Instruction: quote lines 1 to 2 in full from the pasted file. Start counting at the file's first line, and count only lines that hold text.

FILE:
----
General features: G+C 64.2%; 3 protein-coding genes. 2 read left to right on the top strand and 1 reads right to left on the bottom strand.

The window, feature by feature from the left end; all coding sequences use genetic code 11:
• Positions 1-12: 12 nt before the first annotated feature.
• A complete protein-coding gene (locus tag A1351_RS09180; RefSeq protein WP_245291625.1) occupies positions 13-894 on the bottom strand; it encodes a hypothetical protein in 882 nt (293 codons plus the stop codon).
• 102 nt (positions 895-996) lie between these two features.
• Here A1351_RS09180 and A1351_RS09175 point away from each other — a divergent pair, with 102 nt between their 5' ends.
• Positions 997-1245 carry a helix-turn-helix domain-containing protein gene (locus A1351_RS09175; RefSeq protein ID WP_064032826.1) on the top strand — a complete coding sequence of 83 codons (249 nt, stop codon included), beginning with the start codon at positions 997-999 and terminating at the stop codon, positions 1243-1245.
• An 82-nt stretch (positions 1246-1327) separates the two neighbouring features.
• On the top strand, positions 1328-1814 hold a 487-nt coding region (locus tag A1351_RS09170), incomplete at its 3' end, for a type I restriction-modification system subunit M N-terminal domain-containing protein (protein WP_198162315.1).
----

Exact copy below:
General features: G+C 64.2%; 3 protein-coding genes. 2 read left to right on the top strand and 1 reads right to left on the bottom strand.

The window, feature by feature from the left end; all coding sequences use genetic code 11: